Hitter of the Night: Joc Pederson, OF, Dodgers (Albuquerque, AAA): 3-4, 2 R, 2B, HR, BB.
There’s not much left to say about Pederson, who should be in the majors at this point and would be with any of the other 29 organizations. Unlike some of the top prospects we’ve seen struggle lately, Pederson’s floor should be higher, given his power production and on-base skills.
Pitcher of the Night: Mark Appel, RHP, Astros (Corpus Christi, AA): 8 IP, 2 H, 0 R, BB, 10 K.
I’ve been waiting all year to put Appel in this section of the Update. It’s been a tale of two seasons for Appel, who was as horrific as could be in the California League but has actually been pretty good in the Texas League, getting his ERA below the 4.00 mark. He’s even missing bats more frequently lately, signaling a return of the stuff that got him selected in the top 10 twice.
Best of the Rest
Christian Bethancourt, C, Braves (Gwinett County, AAA): 3-5, 2 R, HR, K. There’s not going to be too much power coming out of Bethancourt, who hasn’t taken the necessary steps forward to become the regular the Braves had hoped he would become. Still, he’ll be a big leaguer because of his glove, and, more notably, his arm.
Casey Meisner, RHP, Mets (Brooklyn, SS): 6 IP, 4 H, R, BB, 11 K. Meisner is the definition of tall and lanky, but he repeats his delivery well for his age and size, and he has a potential bat-missing changeup, as evidenced on Tuesday. There’s still a lot of development left, but Meisner is yet another capable arm in an increasingly impressive stable of Mets pitching prospects.
Eduardo Rodriguez, LHP, Red Sox (Portland, AA): 7 IP, 7 H, R, 0 BB, 7 K. It was a disappointing season for Rodriguez—until he became a Red Sox. Since the trade, Rodriguez has allowed just three runs in five starts and seen his strikeout rate spike.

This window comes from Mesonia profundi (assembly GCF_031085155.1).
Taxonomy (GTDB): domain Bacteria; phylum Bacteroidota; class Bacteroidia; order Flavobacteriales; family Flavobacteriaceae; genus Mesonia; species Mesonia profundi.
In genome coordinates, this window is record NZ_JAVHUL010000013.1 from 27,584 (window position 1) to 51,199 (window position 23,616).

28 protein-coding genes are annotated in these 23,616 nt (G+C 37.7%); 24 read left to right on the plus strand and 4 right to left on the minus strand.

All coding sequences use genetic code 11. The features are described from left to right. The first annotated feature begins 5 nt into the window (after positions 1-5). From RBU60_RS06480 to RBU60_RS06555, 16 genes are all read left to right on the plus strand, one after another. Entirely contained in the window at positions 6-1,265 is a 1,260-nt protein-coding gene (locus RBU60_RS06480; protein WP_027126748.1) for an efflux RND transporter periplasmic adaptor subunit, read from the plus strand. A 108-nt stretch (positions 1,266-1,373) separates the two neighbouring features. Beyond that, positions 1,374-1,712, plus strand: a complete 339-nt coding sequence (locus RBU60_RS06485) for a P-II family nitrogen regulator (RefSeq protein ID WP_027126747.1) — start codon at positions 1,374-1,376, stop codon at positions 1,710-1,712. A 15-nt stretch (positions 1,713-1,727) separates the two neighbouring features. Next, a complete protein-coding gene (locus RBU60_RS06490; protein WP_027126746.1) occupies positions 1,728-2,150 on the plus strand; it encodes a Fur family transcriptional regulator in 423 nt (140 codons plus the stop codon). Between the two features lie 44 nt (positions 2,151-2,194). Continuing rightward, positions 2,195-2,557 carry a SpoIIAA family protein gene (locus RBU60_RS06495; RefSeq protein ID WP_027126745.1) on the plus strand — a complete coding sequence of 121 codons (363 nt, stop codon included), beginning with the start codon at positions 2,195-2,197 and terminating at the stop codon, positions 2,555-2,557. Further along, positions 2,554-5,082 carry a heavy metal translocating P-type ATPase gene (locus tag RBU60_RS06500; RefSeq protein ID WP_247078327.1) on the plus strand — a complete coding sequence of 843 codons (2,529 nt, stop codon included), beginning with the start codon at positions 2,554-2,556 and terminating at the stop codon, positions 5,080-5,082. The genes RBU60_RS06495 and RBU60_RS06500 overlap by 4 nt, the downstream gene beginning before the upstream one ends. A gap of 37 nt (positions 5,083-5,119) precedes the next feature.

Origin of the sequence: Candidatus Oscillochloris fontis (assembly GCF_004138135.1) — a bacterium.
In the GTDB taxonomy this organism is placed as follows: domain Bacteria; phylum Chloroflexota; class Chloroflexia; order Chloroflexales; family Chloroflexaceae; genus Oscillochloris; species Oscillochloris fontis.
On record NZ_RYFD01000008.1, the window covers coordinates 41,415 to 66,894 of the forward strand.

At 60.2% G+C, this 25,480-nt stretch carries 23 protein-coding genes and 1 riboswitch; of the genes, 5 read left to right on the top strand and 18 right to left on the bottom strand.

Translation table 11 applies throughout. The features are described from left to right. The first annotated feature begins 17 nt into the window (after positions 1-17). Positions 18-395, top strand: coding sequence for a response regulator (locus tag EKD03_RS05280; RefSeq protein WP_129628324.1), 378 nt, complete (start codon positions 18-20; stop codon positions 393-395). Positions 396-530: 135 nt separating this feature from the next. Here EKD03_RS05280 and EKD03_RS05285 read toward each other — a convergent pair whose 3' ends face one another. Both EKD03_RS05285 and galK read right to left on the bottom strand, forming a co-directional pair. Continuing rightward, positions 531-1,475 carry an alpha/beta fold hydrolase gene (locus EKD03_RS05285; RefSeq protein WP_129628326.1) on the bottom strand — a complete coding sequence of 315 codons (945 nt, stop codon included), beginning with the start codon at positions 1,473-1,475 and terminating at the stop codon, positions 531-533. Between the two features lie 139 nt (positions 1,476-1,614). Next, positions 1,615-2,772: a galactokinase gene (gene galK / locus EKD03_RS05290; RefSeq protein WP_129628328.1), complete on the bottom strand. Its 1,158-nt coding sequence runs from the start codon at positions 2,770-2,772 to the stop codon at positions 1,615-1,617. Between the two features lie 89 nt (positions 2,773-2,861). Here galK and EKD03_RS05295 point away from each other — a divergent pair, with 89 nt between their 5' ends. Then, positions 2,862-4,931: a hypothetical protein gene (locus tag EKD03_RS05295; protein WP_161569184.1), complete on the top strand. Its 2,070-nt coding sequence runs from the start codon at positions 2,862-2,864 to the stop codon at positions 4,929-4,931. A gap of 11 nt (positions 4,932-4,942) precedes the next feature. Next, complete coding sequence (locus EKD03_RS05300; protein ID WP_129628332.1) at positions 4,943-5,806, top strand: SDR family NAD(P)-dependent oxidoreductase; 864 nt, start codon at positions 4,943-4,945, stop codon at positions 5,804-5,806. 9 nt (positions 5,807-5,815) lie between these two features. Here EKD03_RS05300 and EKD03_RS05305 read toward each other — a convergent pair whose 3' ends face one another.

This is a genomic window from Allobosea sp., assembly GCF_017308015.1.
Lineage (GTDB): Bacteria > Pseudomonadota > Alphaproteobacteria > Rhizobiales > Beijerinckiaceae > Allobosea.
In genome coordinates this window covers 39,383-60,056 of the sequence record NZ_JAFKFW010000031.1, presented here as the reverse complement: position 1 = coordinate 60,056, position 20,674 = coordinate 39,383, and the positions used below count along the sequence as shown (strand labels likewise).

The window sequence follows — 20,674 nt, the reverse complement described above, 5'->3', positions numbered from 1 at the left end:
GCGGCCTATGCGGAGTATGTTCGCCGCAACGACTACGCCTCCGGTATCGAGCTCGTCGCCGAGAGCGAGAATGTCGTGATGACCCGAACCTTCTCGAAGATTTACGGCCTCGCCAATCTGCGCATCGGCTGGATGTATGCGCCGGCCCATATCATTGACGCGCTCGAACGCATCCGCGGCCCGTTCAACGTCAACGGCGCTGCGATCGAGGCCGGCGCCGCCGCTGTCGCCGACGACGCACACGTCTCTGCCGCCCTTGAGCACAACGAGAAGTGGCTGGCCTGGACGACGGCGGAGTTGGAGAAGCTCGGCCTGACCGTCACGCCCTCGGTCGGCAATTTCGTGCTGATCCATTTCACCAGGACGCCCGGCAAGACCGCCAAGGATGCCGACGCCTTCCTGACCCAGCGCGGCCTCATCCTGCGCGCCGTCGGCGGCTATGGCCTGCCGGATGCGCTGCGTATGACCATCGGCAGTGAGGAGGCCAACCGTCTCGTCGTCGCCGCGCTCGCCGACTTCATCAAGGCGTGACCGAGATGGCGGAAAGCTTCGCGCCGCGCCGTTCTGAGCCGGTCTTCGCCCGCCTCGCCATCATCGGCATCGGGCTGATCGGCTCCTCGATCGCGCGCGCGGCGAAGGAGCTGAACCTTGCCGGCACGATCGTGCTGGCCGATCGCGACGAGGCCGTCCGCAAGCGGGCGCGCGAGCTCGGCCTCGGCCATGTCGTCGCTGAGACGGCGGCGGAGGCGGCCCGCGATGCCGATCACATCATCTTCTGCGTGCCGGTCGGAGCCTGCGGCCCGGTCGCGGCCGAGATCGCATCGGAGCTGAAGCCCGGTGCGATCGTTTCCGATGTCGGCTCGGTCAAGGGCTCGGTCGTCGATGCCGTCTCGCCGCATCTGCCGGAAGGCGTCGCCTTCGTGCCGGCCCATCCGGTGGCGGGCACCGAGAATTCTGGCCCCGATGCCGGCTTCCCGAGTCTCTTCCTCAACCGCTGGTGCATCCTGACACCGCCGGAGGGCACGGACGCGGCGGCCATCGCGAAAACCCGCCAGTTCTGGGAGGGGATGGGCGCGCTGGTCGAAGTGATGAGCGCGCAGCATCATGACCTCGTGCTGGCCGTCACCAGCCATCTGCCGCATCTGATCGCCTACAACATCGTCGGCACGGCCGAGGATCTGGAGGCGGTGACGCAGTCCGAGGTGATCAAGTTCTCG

Miguel Almonte, RHP, Royals (Wilmington, A+): 4 IP, H, 0 R, BB, 7 K. Almonte continues to be intriguing, though he has his flaws. The fastball/changeup combo will be enough to make him a big leaguer, but the rest of his arsenal will have to take a step forward for him to be a competent starter.
Jose Berrios, RHP, Twins (New Britain, AA): 6 IP, 4 H, R, 2 BB, 4 K. Berrios hasn’t carried his dominance over to Double-A, but he’s still healthy and has maintained his velocity throughout the season, which was the wild card coming into the year. The future is bright for Berrios.
Lewis Thorpe, LHP, Twins (Cedar Rapids, A-): 4 IP, H, 1 R (0 ER), 4 BB, 8 K. Thorpe hasn’t dominated like he did in the GCL last year, but that wasn’t a realistic expectation. All in all, it’s been a strong first full season for Thorpe, who has missed bats despite being one of the youngest players in the Midwest League and making the jump from complex ball to a full-season league. He’s still a long way away and needs to develop both endurance and fastball command, but this year should be seen as a positive sign for the Australian lefty.
Tim Anderson, SS, White Sox (Birmingham, AA): 2-5, R, HR, K. Anderson remains one of the hottest hitters in the minors since his return from injury and added his first Double-A homer to the mix on the same day it was announced that he will be heading to the Arizona Fall League.
Fight Another Day
Jorge Alfaro, C, Rangers (Frisco, AA): 0-4, 3 K. There are going to be days like this for Alfaro with his free-swinging ways, but not too many. His bat-to-ball skills are strong enough to overcome too many empty stat lines, though he’ll never be a super high-average hitter and won’t post strong on-base totals. Still, with his power and arm behind the plate, he’s still headed towards being an above-average catcher.
Notable Pitching Performances